Oklahomans are Worried About Possible Changes to Marijuana Laws
Recent rumblings at the Oklahoma State House and Senate have medical marijuana users worried about changes they feel would negatively affect their medicinal experience.
Oklahoma Senate Bill 440 is a potential new law that seeks to limit the potency of THC in cannabis products.
From the bill:
An Act relating to medical marijuana; directing
promulgation of rules to impose limits on
tetrahydrocannabinol (THC) potency of medical
marijuana and medical marijuana products; setting
certain limits on potency; prohibiting licensed
medical marijuana dispensary from selling medical
marijuana or medical marijuana product that exceeds
potency limits; providing for codification; and
providing an effective date.
All in all, legislatures want to impose a limit of 30% THC content in regular/smokable weed, allowing up to 60% THC content in products made from and with marijuana.
The growing number of opponents to this legislation complain that it will effectively cost more money to the end user to get the
high medicinal dosage they need for their ailments. After all, business is business, and just dwindling potency will not likely equate to lower prices.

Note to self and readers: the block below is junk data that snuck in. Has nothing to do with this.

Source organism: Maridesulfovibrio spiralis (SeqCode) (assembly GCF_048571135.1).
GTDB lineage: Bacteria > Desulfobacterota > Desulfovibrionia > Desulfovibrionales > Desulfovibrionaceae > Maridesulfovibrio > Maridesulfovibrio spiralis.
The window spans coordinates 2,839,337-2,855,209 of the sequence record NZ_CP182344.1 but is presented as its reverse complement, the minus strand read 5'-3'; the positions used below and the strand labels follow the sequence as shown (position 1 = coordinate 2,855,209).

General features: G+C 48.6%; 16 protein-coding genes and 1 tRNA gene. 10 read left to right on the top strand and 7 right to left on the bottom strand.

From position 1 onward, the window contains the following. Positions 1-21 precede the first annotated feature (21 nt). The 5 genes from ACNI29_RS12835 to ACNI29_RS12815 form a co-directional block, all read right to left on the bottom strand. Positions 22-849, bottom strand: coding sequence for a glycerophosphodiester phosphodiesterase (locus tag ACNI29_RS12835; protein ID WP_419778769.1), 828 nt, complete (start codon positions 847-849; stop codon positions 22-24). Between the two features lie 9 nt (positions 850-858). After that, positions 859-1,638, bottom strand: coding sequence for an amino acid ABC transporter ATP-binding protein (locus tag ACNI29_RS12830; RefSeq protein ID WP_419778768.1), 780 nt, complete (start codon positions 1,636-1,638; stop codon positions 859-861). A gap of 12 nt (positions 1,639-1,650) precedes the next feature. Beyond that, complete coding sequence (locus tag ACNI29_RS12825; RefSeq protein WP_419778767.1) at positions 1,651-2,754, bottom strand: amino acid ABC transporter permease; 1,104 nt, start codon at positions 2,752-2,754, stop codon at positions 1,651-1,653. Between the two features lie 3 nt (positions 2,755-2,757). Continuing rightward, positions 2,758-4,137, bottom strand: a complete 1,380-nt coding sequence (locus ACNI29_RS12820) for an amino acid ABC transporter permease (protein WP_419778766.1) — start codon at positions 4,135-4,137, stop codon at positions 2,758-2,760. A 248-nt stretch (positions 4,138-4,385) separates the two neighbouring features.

If passed into law, Oklahoma won't be the first state to impose potency limits, but an early adopter nonetheless.
Oklahoma Senate Bill 439 seeks to redefine/clarify ailments and issues that would qualify a patient for medical marijuana usage. Additionally, it aims to eliminate the growing popularity of online doctors' appointments in the process of obtaining a marijuana prescription... In other words, no more zoom or teledoc appointments for the sticky icky.
From the bill:
An Act relating to medical marijuana; amending 63
O.S. 2021, Section 420, as amended by Section 1,
Chapter 251, O.S.L. 2022 (63 O.S. Supp. 2022, Section
420), which relates to medical marijuana patient
license; prohibiting colocation of recommending
physicians for minor patient; requiring certain
attestation; clarifying certain requirement;
directing promulgation of certain rules; requiring
qualifying medical conditions for recommendations;
requiring in-person physical examination; providing
exception; and providing an effective date.
Opponents claim it's a step too far in the private patient/doctor relationship.
There are also plenty of shell bills slated in the Oklahoma House... but just like we experienced with the grocery tax elimination bill last year, these bills change drastically by the time they reach the governor's desk.
If anything, this places questions on the likely outcome of Oklahoma's recreational marijuana vote. It's on the ballot for March 7th, and while medical marijuana was an easy issue to predict for the Sooner State the outpouring of shenanigans over these bills might hint at a real uphill battle to convince voters to say yes to it.